Amendment of Child Care Programs and Family Shelter-Based Drop-off Child Supervision Programs (Article 47 of the NYC Health Code)

Proposed Rules: Closed to Comments (View Public Comments Received:18)

Comment By: 
Wednesday, April 18, 2018
Download Copy of Proposed Rule (.pdf): 

Statement of Basis and Purpose


 Article 47 of the Health Code governs center-based child care. The Department proposes to clarify the Article’s requirements by simplifying terminology and reorganizing certain provisions, and to add requirements for tooth brushing, maintaining epinephrine auto-injectors on site, and for training of staff. The basis for the proposed changes is set forth below.

Clarifying Requirements    

The Department proposes several amendments to clarify requirements and facilitate compliance. For example, the proposed clarifying changes include adding definitions for “certified group teacher” and “corporal punishment,” and adding details to current definitions, including for “assistant teacher” and “education director.”

Currently, the Code requires that documentation be provided under certain provisions but not under others. The proposed changes create uniformity and enable the Department to effectively evaluate compliance with documentation requirements.

The Department is also proposing to add specificity to certain requirements, such as those regarding program capacity, supervision, and response to medical emergencies.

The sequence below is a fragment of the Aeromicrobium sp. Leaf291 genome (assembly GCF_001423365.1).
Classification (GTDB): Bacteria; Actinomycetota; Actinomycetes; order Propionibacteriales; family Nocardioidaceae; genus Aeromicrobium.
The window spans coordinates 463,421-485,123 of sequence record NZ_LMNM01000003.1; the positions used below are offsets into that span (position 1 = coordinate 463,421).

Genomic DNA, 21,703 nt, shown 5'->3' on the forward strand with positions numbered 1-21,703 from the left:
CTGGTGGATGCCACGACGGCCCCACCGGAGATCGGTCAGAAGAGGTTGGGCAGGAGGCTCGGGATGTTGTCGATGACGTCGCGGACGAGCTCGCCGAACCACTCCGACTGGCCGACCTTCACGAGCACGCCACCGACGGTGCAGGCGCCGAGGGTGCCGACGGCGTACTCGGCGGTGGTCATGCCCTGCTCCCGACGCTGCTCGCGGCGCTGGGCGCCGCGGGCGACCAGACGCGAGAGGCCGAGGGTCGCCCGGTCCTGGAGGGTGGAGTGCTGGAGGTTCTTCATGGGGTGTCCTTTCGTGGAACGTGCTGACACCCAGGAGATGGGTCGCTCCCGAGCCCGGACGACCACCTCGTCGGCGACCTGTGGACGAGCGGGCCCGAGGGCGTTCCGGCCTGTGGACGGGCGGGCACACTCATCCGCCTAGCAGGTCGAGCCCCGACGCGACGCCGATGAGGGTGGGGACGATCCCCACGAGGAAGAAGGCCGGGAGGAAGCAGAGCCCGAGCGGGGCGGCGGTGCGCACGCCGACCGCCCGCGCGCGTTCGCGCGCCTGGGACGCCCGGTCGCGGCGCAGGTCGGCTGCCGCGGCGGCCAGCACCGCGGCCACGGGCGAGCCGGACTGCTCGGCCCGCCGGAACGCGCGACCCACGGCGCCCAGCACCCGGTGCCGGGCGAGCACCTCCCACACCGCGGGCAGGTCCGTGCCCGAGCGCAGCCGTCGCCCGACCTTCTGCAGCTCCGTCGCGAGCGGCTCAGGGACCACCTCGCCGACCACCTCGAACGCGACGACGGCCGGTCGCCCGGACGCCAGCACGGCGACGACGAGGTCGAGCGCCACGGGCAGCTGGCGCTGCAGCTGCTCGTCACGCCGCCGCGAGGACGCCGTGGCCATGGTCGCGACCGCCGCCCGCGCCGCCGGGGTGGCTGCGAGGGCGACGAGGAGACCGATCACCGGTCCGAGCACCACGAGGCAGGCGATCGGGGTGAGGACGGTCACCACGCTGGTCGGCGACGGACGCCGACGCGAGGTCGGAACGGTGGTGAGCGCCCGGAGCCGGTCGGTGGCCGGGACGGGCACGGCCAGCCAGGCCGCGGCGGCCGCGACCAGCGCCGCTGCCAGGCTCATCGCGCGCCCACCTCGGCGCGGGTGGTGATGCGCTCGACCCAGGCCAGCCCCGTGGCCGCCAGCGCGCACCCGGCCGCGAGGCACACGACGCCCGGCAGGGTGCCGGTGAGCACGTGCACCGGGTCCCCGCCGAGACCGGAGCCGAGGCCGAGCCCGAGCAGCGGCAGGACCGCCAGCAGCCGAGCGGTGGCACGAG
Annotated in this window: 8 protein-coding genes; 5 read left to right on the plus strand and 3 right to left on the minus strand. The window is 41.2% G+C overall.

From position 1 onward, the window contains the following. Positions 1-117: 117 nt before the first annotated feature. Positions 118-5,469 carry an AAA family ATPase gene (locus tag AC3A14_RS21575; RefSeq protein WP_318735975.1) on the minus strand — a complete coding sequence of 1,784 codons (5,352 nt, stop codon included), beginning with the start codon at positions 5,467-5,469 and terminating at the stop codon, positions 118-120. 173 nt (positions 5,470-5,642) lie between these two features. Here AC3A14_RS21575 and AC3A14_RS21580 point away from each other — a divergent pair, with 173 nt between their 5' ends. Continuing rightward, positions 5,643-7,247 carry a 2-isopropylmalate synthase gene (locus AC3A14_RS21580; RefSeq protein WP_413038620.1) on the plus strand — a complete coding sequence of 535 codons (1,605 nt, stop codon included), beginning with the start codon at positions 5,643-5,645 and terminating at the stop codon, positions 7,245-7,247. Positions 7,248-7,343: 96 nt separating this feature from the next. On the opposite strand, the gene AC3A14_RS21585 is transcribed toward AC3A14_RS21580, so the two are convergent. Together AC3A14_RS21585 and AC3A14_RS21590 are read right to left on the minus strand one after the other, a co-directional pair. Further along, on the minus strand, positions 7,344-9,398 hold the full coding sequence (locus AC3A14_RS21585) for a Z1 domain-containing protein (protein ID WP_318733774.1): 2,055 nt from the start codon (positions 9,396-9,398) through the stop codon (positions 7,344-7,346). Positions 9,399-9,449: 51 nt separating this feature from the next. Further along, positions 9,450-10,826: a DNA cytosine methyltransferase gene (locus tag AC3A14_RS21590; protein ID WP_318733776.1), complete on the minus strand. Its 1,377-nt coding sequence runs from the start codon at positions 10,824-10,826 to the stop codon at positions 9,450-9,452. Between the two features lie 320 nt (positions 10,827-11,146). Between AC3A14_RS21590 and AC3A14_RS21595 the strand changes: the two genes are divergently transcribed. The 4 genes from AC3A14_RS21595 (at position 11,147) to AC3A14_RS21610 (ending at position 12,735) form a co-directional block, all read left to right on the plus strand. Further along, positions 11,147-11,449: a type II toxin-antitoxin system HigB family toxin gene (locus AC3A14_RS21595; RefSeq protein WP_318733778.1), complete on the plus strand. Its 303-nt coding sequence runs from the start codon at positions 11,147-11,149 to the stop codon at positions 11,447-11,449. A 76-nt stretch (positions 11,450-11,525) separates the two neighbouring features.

Tooth Brushing

The Department is proposing to mandate that child care programs and family shelter-based child supervision programs assist children aged two or older with brushing their teeth at least once each day. Tooth decay (caries) is the most common chronic childhood disease. Consequences of early childhood caries include a higher risk of developing additional caries in both primary and permanent teeth,[1] difficulty eating and speaking,[2] increased hospitalizations and emergency room visits[3] and greater risk for delayed physical growth and development.[4] National data show that nearly one in four preschool-age children has had caries.[5] The Department’s 2014 Child Dental Health Survey (CDHS) found that at least 15 percent[6] of children in New York City child care programs had experienced caries and 45 percent of children consumed between-meal sugary snacks or sugary drinks four or more times a day, a major risk factor for caries. Caries prevalence increases as children get older, with 42 percent of third grade children having experiencing caries.[7]